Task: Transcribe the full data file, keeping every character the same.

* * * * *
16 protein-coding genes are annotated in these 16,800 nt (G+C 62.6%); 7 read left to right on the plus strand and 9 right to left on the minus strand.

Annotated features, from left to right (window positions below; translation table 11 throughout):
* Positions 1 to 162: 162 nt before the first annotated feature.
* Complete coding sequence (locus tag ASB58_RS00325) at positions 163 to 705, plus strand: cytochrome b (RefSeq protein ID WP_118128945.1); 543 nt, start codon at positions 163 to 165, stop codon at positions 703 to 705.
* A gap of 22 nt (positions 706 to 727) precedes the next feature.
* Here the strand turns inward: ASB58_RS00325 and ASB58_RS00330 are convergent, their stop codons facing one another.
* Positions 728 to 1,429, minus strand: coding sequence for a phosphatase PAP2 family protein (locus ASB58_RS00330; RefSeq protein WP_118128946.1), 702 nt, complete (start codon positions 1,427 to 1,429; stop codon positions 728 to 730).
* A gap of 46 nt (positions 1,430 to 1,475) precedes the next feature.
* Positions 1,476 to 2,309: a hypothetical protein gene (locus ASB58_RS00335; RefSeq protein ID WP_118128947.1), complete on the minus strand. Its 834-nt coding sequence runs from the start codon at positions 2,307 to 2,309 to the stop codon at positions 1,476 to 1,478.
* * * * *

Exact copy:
16 protein-coding genes are annotated in these 16,800 nt (G+C 62.6%); 7 read left to right on the plus strand and 9 right to left on the minus strand.

Annotated features, from left to right (window positions below; translation table 11 throughout):
* Positions 1 to 162: 162 nt before the first annotated feature.
* Complete coding sequence (locus tag ASB58_RS00325) at positions 163 to 705, plus strand: cytochrome b (RefSeq protein ID WP_118128945.1); 543 nt, start codon at positions 163 to 165, stop codon at positions 703 to 705.
* A gap of 22 nt (positions 706 to 727) precedes the next feature.
* Here the strand turns inward: ASB58_RS00325 and ASB58_RS00330 are convergent, their stop codons facing one another.
* Positions 728 to 1,429, minus strand: coding sequence for a phosphatase PAP2 family protein (locus ASB58_RS00330; RefSeq protein WP_118128946.1), 702 nt, complete (start codon positions 1,427 to 1,429; stop codon positions 728 to 730).
* A gap of 46 nt (positions 1,430 to 1,475) precedes the next feature.
* Positions 1,476 to 2,309: a hypothetical protein gene (locus ASB58_RS00335; RefSeq protein ID WP_118128947.1), complete on the minus strand. Its 834-nt coding sequence runs from the start codon at positions 2,307 to 2,309 to the stop codon at positions 1,476 to 1,478.